Evan Nabavian‘s accountant just hit him, said, “Calm it down.”
Dej Loaf prowls around the beat while others try to smother it. No adlibs; she leaves the spaces between bars empty for you to contemplate the kickdrum. She’s silky and withdrawn; spare but not insubstantial. Dej’s taciturn performance on “In a Minute” bears little resemblance to the rudimentary couplets on her breakout “Try Me,” a change she acknowledges in a hurried whisper (“Yeah, I don’t really be rapping like that no more.”). She kind of sounds like Jeremih at his sparsest. Vocally, she’s closer to Rihanna than Cardi B. Her currency isn’t loudness.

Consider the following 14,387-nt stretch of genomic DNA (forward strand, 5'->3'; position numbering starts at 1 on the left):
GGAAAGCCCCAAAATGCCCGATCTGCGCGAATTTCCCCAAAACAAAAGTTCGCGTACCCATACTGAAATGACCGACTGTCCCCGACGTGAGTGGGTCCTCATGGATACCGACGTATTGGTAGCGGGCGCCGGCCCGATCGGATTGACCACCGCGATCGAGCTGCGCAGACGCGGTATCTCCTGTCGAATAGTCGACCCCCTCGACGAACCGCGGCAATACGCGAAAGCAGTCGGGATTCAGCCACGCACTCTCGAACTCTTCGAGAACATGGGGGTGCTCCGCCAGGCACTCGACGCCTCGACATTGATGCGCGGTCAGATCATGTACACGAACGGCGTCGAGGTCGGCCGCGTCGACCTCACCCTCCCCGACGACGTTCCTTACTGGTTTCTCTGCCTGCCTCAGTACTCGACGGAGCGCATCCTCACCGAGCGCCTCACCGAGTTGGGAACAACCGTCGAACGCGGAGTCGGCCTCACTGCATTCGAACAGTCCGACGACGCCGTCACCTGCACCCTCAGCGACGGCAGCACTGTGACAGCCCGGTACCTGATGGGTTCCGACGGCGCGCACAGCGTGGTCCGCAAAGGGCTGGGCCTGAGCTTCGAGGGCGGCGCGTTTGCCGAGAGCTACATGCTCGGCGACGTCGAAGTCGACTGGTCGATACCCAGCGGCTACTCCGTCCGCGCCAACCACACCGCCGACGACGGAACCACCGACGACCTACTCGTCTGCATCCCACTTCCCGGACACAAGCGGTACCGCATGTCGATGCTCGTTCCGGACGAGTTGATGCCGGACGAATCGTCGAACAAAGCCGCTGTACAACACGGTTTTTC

And bluster would ill-suit “In a Minute” which deals with the malaise that seems to catch up to artists after they’ve been famous for a few years. She doesn’t have so many people around anymore. It’s not all good with her friends back home who don’t get to visit Buckingham Palace. She doesn’t feel like making jail visits. All of that and more unsettles her. Style is a respite. She doesn’t feign familiarity underneath high fashion labels and she likes the cachet that comes with an outfit that everyone wants to copy. So she has a lot to say and a lot to feel excited about, including an album she has on deck. But anxiety and deep discomfort are still there, like leeches.